What Should We Do About Inflation?

January 15, 2022 00:18:24
What Should We Do About Inflation?
The Josh Bersin Company
What Should We Do About Inflation?
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Show Notes

In this podcast I discuss inflation. Why do we have it? How long will it be here? And most importantly of all, what does Inflation do to our wages, recruiting, and pay and benefits...
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Episode Transcript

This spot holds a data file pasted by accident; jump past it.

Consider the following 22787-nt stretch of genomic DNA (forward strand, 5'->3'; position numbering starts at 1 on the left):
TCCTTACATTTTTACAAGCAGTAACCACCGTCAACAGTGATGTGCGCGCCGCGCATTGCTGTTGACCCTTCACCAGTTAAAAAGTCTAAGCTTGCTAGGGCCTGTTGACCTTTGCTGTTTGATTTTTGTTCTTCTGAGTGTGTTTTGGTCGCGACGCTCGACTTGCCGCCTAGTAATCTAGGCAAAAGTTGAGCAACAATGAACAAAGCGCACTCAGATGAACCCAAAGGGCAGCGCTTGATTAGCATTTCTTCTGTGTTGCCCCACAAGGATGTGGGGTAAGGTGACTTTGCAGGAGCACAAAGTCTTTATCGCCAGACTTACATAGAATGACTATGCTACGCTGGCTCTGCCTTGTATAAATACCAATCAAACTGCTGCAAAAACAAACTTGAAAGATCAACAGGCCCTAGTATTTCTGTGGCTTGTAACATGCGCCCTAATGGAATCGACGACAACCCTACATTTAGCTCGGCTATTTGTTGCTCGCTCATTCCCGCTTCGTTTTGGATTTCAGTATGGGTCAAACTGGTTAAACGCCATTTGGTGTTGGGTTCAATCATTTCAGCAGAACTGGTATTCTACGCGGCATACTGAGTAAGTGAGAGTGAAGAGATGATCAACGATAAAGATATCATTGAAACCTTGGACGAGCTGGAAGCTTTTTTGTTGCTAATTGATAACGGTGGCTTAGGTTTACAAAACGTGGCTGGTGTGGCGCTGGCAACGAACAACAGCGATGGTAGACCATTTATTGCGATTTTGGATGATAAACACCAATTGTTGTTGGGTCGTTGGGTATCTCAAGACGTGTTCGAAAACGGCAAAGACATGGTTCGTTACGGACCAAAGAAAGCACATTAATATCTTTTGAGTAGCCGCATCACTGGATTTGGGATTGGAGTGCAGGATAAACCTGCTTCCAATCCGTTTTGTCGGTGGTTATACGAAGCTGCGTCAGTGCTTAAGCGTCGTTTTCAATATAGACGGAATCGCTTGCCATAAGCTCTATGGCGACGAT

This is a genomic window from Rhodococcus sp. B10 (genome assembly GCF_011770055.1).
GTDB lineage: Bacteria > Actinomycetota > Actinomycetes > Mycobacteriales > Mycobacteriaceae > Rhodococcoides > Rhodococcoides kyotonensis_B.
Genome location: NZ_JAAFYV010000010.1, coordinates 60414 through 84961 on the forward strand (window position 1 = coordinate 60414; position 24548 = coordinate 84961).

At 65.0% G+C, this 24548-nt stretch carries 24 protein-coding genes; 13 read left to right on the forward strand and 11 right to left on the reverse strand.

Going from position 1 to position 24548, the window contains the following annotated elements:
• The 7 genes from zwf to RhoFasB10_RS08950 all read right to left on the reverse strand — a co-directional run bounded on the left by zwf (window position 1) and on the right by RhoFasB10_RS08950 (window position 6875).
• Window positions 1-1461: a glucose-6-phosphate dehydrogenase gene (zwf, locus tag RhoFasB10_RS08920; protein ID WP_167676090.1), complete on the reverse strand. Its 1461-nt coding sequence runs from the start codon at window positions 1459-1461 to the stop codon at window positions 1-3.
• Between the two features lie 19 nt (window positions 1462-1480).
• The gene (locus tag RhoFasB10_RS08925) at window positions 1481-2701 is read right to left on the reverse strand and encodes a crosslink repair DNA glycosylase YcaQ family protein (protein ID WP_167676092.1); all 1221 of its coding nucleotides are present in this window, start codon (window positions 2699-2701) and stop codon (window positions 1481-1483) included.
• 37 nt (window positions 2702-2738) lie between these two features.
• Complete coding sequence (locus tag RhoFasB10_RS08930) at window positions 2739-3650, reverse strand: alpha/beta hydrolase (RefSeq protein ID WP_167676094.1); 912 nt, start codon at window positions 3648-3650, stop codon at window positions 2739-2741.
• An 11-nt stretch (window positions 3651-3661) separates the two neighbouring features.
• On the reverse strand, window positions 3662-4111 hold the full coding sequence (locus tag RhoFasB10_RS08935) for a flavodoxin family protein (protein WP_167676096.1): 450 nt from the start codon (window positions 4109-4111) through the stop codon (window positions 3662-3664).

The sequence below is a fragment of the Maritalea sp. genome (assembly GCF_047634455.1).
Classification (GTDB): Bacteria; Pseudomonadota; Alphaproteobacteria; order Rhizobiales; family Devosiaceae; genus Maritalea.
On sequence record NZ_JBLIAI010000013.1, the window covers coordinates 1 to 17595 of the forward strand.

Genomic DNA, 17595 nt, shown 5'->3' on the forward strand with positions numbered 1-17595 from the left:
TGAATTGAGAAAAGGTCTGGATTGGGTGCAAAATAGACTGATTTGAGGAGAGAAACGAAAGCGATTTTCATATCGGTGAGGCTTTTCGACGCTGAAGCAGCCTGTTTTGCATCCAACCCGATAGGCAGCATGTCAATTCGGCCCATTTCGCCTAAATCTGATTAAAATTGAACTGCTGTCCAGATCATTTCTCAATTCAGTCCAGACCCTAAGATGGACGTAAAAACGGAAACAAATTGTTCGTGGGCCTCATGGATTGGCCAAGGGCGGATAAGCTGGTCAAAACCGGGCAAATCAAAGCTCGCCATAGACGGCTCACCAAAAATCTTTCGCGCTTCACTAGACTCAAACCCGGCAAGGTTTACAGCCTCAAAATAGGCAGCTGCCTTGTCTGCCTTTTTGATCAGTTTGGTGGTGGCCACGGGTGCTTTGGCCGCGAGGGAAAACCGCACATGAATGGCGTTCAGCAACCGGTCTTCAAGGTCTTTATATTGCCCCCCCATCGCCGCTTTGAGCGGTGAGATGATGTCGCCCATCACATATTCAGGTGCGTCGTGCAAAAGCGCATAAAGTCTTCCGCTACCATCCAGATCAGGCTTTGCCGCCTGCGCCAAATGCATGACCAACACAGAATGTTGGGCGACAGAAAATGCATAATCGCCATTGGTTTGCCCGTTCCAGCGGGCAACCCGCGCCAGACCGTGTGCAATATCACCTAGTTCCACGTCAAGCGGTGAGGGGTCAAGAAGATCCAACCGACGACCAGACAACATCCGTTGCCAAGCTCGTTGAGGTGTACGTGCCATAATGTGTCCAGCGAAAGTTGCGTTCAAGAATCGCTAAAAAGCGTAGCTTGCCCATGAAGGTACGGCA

Speaker 1 00:00:11 Hello everyone today. I want to talk about inflation and what do we do about inflation? Well, the first thing I want to discuss is the fact that this is here to stay. In fact, you know, my opinion as an analyst and to some degree through economic data is that this has been going on for a number of years. The federal government has kept interest rates very low virtually zero for far too long. The stock market is trading at two to three times. The earnings multiple that it normally trades over a long period of time. So asset prices have gone up. Housing prices have become ridiculous in the large cities. This happened before the federal government doesn't measure inflation. Well. So a lot of this data wasn't coming out in the news releases from the fed wages have been going up slowly. Now they're going up quickly, the cost of food, et cetera. Speaker 1 00:01:06 And it's been caused by many years of very low interest rates. The government buying bonds, the Trump administration, reducing the tax rate during a growth cycle of the economy, which was probably a mistake. And now floods of money being thrown into the economy because of the pandemic by the federal government. Again, and as long as the Democrats are in power, we're gonna continue to see nothing but spending. So get used to it because I think we're gonna be living through this for a while. And even though the is talking about it, they seem to be awfully nervous about raising interest rates. So it's gonna take some time to calm this down that said, what do we do about it? Well, there's a couple things about inflation that affect employers. But before I talk about employers, let me talk about the psychology of inflation. The biggest impact inflation has in your life is no, not just your cost of living and your wages, but it's your psychology because when you live in an inflationary environment and I remember it very well from the last two cycles, everything feels uncertain. Speaker 1 00:02:17 We're gonna buy a new car, but we're not sure if we can afford it. We went to the grocery store, the food seems too ridiculously expensive. We wanna buy a new house. Should we buy it now? Or should we wait? We can't wait because that prices are going up so fast. So maybe we should pay more. You go to the coffee store and you realize it's $5 for a cup of coffee. And last time you remember it was $2 and not too long before that it was $1 and you start to scratch your head and say, wow, you know, what can I rely on? And it gives you a sense of what I call shifting sand, where some of the fundamental beliefs you have about how much it's gonna cost you to live and how much it's gonna cost you to send your kids to college and what kind of a house or car or clothes you can buy, just get questioned and challenged by the economy. Speaker 1 00:03:05 So it's really a destructive force to say nothing of the dislocations in the job market and the consumer market. So I think the federal government is going to have to spend some time carefully calming buddy down and putting out a meaningful policy to increase interest rates and reduce demand. So that supply catches up and prices come back into order. Now as an employer, of course, the big problem is wages, not only wages for your current employees, but job candidates. The 7% in for that you see from the federal statistics have to do with inflation of housing, food, consumer goods, and it's kind of a Bastar of goods, but in some places, wage inflation is much higher. Hourly wages for leisure and hospitality workers have gone up 12% in the last 11 months and software engine engineers, AI, people, sales people, the wages are going up very high. Speaker 1 00:04:04 You've probably seen the articles about Facebook and Google and apple who have trillions of dollars in the bank paying engineers 300, 400, 500, $600,000 a year to steal them away from other companies. They can do that. That kind of inflation is high happening too. We've been doing some hiring in our company for research analysts, and I'm running into people who are very qualified, but are making probably two or three times as much money as we can pay them. So it's really forcing us to rethink what we do. So there's really three impacts on you as an HR function. The first is compensation. Now pay rewards is a huge and very important part in domain of HR and what we really advise you to do, and what companies are now doing is look carefully at the transparency of your pay practices, the frequency of, of reviews. You need to look at pay much more frequently. Speaker 1 00:04:59 Now you can't do it once a year. Things are changing too fast. Your criteria for performance management, because what you'll find is that the high performing people in your company will have ever higher expectation for raises. And if your performance management system is not identifying those people, well, they are more likely to leave and they will leave for money. People will leave. Money is not the number one reason people go to a job, but it is one of the reasons people leave. And you're going to have to have much better communications about pay. We've done a lot of research on pay practices, and we're actually gonna do a lot of research on pay equity this year. And one of the things we found is that amongst the many things to consider communications is important. If you, your company pays below market, you know, which virtually half the companies do or more communicate why that's true and what are the intangible benefits that you provide and assure people that you are paying attention to this, that you are putting together bonus programs and benefits programs, and that your value proposition may be more focused towards learning career mission, purpose than it is towards raw pay. Speaker 1 00:06:07 And that when people come join your company, they should just be comfortable with the fact that maybe they won't make as much money as they will at a competitor, but you have other benefits. So that's who we really important part of this. It is probably a good time to do conjoin analysis and look at what aspects of your reward system are the most highly valued by your employees. If you're throwing money into wellbeing programs or flexible work hours or new tools or free food or whatever it may be, you're gonna start wondering how much of this you can keep doing. You can do a pretty interesting analysis called conjoin analysis, and you can figure out amongst your workers, what it is they value the most without just sending them a bunch of surveys. That's another good idea. And then making sure that your pay is fair and equitable. Speaker 1 00:06:54 And a lot of you understand the dimension of pay, but look at pay by gender tenure, age, location, et cetera, and analyze that data carefully. And there's some companies that help you with that to make sure you don't have unfair disparities when people are worried about their pay because of the inflation or environment that they're living in now in the area of recruiting, there's another set of issues that we're facing. First of all, of course, you will have to make sure that your salary levels are competitive. And that means doing some good research using comp and benefit data providers or the recruiting firms and platforms to make sure that you know, what competitive pay is, let your recruiters feedback data to you about what Hey people are expecting and what kind of feedback they're getting from your value proposition and most important of all focus on your brand. Speaker 1 00:07:46 Now we're gonna be launching our big talent acquisition research in March. And what we've found from that study is of the 80 or 90 practices we looked at, which are grouped into categories, the stuff that it really seems to have the biggest impact on high performance recruiting and high performance, talent acquisition does revolve around brand. There's a lot of things about innovation and creativity and technology and data too. But is your company well known? Is your company well respected? Do people tell their peers that they like working there? Do people feel that it'll look good on their resume? Will they learn a lot? Will they meet a lot of good people? Will they work on interesting projects? Will they get a chance to develop the skills that they want to build? Those are very, very valuable things that are worth a lot of money to job candidates. Speaker 1 00:08:35 And if you're not thinking about those things enough in your recruitment communication, but in your true employment brand, meaning your, your real experience at work then pay will end up being a red herring that you will probably get forced to deal with to compensate for the fact that people are not sure why they should come or for your, your company mission, purpose sustainability, two thirds of employees under the age of 45 will not work for a company that doesn't have a sustainability or global climate change strategy companies wanna know that you're diverse and fair and inclusive. They wanna know that the products and services that develop and sell are developed in a sustainable way, and that they're for focused on solving meaningful problems. This sounds kind of funny, but it's true. Those kinds of benefits will overcome the inflationary demands people have for pay. So what do you do though? Speaker 1 00:09:25 When people just want more money and the job candidates just keep telling you to raise wages, you just gotta raise 'em. There is no substitute for having an uncom pay structure. You can get away with it to a degree if you're a great company, but you will lose people. You will lose highly ambitious people. And if you're in the hourly work business, they won't come. We've talked to a lot of companies in the last six months have told me. In fact, I've heard a lot of sort of ridiculously in strange stories of HR leaders in manual factor or distribution in logistics. And even in healthcare saying to me, well, you know, we had people that accepted the job offer, and then they don't show up for work because they got another offer over the weekend for 50 cents more per hour. And they just, we're a no-show and that's an utter waste of time for you and for them. Speaker 1 00:10:12 So you are gonna have to raise wages now, you know, let me talk about that is raising wages bad. As you'll read about in my book, that's coming out, uh, this spring, they're not bad paying people more money with a criteria and a strategy around it is a very sound investment. And here's the way I think about it. Why should you raise wages and why is this a good thing? Well, let me give you you some things to think about here. If you're having a debate with your CFO about wages and he or she is pulling back, the argument that I would make is competitive wages, respect and reflect the fact that hiring people is an investment, not an expense in every job. Every role of every company I've ever talked to. There is a benefit to hiring a slightly better trained person, a person with more commitment, a person with better learning, agility, a person with better ambition, et cetera. Speaker 1 00:11:11 And those people do tend to make more money. They tend to ask for more money. They tend to expect more money. Now at everybody's pay individually is like a market of one. We all have our salary histories. We've made a certain amount of money because of where we worked and where we live. And we have certain expectations. So some people, you just have to reflect the fact that they're highly paid because they're highly paid and that may or may not be a problem. Generally speaking, when you pay people more money, as long as it's done in a fair way, and you have a structure for it, you will get better people. They will stay longer. They will be more committed to your company and generally speak. They will add more value as a result. The ROI of financial investment in people is massively high. If you look at the productivity of a worker and I've done a lot of work on this, have some interesting charts on it. Speaker 1 00:12:04 The first three to six to nine months that somebody comes to work for you. You're probably not making any money on them. They're learning their job. They're getting to people, they're learning how the company works. They're understanding customers and what their role is. But over time in the second year and the third year and so forth, they become an accelerating asset. They appreciate in value. Everybody who works for your company and feels committed and is in the right job and has been there a while because comes more productive over time. They have better relationships. They have better understanding of the business and so forth. So if you have a drain of individuals out of your company, because you're not paying them enough, you're losing a lot of productivity. Now there's a funny strategy that Jeff Bezos has discussed publicly about the fact that he likes people to leave Amazon. Speaker 1 00:12:53 They have 60, 70, 80% turnover rate in some of their facilities. And he's been quoted in the press, at least saying, this is good for us because we wanna get new people in the company all the time. I, I don't think that's true. I, I think that's a strange phenomenon, only true in a few companies that are hyper dominant in their industries that can afford to operate that way. Most companies would, would tell me that that's really never true. So raising wages to improve retention is a very, very sound strategy. Then there's the issue of pay differentiation. Now, if you look at the tech industry, which is one of the most dynamic industries in the world, it's very common to have two people in the same of, at the same level, making very different amounts of money. It may have to do with their history. Speaker 1 00:13:39 It may have to do with their productivity and their skills and the technologies they understand it may have to do with simply the demand for their particular expertise in that it's very hard to find. And therefore you had to pay more money. I don't think that's a bad thing. As long as you have clear criteria for per performance, clear criteria for pay, you will end up with a company where people make different amounts of money based on their performance and based on their background and experiences. You obviously don't want that to be political. There are lots of performance management techniques to preventing politics from increasing the disparity in pay. I won't go through that in this podcast because we'll talk about that another time. But, but that would be a factor too. So generally speaking, at least in 2022, and probably for another couple years here, we're gonna have to get comfortable with this and get comfortable with the fact that in some cases we're not gonna get the candidate we wanted and he, or she might go work for somebody that pays the more, but we'll get the candidate that has the best fit the candidate that has the best culture match the candidate that people feel the most comfortable fitting into the team and has the right complimentary skills. Speaker 1 00:14:48 And that is really a very good way to run a company. I've had the opportunity over the years to talk to hundreds and hundreds of companies and meet with lots of CEOs and CHROs. And then of course run my own company a couple of times. And what you find is in every industry, there are some companies that pay a lot more and without mentioning any names, usually those are very difficult places to work. Those are usually companies that have hypercompetitive revenue and growth targets. There's a lot of stress and pressure on people. There's a lot of growth and there's a lot of opportunity and people do learn a lot there, but some workforce participants don't wanna work in that environment. There's one particular company I know in the Minneapolis area that is known for having, you know, significantly higher wages, but being a very, very competitive and difficult place to work. Speaker 1 00:15:39 And I know there are people that love working there, and there are people that don't that work for their competitors. You get to decide that if you wanna be a hyper competitive company and hire those kinds of people, you can raise your wages and create that kind of environment. And the one thing I would say as a warning to that is if your EVP is primarily focused on above average pay, that means that that person, those people will leave when they find more money somewhere else <laugh>. So it will bite you in the end. Anyway, it's complicated topic, and I'm gonna write an article about it, but it is absolutely something we have to deal with this year. This is not a short term thing. We're gonna be living with this for a while. It's taken many years for our friends in Washington to create this situation. And we are now stuck with it until the banking system decides to do something about it. And please call us. We have all our research on employee experience. We have all our research on recruiting coming out. And then in 2022, we're gonna do a sort of an interesting study of pay equity and rewards too. So stay tuned for more. Thanks a lot.